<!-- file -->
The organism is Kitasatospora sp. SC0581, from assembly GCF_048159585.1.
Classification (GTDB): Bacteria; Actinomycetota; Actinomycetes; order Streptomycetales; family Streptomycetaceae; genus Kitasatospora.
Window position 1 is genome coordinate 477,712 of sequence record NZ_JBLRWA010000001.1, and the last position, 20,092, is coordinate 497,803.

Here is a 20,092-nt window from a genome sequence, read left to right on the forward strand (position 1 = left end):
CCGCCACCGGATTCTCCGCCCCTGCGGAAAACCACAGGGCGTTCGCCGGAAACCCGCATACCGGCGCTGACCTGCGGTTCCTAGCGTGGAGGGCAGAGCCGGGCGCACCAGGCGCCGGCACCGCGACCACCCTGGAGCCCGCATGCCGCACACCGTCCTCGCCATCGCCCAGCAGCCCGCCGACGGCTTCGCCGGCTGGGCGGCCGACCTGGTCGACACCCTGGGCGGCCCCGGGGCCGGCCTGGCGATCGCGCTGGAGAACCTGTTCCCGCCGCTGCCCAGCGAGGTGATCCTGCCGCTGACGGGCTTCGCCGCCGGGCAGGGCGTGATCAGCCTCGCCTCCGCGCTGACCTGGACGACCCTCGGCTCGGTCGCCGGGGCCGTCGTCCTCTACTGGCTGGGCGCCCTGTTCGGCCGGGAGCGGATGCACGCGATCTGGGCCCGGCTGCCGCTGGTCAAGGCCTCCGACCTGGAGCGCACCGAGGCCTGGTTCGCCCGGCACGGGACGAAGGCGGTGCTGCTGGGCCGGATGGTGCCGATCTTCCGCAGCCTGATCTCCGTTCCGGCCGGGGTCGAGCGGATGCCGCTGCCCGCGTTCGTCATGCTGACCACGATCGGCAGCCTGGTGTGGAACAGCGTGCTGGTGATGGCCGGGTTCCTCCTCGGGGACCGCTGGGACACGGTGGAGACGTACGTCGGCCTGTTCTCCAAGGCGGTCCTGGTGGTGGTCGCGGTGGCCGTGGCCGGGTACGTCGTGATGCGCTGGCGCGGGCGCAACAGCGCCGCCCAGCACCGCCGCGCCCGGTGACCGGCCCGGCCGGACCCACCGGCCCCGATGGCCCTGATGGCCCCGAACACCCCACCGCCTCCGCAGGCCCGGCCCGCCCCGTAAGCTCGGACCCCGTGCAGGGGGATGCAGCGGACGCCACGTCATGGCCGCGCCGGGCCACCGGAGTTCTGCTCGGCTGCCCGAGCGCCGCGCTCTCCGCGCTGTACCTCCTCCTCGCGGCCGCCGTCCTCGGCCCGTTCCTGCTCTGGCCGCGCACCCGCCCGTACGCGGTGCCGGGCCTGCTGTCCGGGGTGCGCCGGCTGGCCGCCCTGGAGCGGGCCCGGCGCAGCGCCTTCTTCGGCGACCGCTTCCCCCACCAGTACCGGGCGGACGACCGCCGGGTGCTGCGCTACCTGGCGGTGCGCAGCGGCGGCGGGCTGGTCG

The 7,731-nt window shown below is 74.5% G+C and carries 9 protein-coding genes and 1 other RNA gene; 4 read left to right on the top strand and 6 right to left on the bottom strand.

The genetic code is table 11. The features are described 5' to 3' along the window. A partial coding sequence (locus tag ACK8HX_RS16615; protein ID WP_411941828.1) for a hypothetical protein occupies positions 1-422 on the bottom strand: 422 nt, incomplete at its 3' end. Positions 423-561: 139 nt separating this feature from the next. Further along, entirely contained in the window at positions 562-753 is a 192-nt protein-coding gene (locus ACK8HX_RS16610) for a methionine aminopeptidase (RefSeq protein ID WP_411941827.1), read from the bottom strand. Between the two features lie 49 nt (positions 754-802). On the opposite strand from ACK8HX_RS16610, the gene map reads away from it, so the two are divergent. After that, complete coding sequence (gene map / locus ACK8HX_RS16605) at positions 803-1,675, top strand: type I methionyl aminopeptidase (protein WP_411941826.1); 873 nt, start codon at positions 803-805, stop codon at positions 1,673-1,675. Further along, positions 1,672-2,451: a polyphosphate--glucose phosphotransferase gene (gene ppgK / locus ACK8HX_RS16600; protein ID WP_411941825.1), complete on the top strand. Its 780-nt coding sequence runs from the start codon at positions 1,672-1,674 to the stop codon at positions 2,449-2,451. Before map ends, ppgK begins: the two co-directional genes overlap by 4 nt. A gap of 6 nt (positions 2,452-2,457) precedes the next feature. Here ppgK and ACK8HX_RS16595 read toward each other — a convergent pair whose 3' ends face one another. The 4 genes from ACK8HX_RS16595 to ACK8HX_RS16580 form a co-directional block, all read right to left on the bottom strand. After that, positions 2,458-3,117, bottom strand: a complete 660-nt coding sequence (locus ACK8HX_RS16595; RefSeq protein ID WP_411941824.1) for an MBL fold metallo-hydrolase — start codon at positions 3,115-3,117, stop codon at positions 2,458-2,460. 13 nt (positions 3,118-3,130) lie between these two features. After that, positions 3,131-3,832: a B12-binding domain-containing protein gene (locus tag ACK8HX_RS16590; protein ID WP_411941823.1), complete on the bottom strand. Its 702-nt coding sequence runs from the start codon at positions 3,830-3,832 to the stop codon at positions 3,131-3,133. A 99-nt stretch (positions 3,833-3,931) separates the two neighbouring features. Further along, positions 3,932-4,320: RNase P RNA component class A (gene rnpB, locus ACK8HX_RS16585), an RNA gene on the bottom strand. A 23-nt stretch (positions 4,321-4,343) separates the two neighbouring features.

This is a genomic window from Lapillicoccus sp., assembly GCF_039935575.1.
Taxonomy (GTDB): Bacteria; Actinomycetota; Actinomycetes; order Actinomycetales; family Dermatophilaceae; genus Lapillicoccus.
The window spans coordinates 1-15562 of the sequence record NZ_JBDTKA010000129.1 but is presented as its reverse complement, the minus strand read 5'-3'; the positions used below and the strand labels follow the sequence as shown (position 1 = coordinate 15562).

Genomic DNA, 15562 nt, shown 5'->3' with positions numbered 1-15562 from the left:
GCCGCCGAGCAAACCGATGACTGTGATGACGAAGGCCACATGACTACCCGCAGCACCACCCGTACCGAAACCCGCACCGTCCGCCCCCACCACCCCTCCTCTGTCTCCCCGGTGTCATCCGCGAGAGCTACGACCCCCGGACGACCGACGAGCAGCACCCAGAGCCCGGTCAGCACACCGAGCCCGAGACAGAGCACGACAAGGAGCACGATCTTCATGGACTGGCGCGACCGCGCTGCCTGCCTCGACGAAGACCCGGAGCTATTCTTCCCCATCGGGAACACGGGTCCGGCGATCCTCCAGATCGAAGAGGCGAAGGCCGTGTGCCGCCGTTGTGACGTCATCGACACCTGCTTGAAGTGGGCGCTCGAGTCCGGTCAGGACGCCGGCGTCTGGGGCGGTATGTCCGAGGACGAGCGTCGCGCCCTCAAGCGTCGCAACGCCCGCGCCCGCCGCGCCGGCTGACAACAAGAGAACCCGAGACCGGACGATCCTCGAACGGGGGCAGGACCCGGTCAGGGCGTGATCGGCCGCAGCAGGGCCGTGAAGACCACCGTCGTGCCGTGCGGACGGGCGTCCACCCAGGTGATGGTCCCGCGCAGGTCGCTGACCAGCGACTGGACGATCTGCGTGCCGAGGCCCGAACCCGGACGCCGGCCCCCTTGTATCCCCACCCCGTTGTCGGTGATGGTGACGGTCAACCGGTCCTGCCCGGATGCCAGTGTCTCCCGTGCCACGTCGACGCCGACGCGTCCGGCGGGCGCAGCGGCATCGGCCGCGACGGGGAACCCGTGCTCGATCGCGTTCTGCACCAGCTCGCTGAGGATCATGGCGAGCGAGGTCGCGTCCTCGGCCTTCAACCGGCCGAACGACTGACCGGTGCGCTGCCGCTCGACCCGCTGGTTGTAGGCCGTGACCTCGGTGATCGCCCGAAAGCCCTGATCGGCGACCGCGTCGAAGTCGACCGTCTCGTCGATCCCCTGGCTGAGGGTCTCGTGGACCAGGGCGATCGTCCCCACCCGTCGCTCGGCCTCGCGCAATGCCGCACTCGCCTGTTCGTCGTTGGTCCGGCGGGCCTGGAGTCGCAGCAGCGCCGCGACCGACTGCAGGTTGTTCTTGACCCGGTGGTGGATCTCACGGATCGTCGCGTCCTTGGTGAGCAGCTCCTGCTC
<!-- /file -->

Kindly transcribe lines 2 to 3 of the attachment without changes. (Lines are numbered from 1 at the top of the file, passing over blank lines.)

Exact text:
Classification (GTDB): Bacteria; Actinomycetota; Actinomycetes; order Streptomycetales; family Streptomycetaceae; genus Kitasatospora.
Window position 1 is genome coordinate 477,712 of sequence record NZ_JBLRWA010000001.1, and the last position, 20,092, is coordinate 497,803.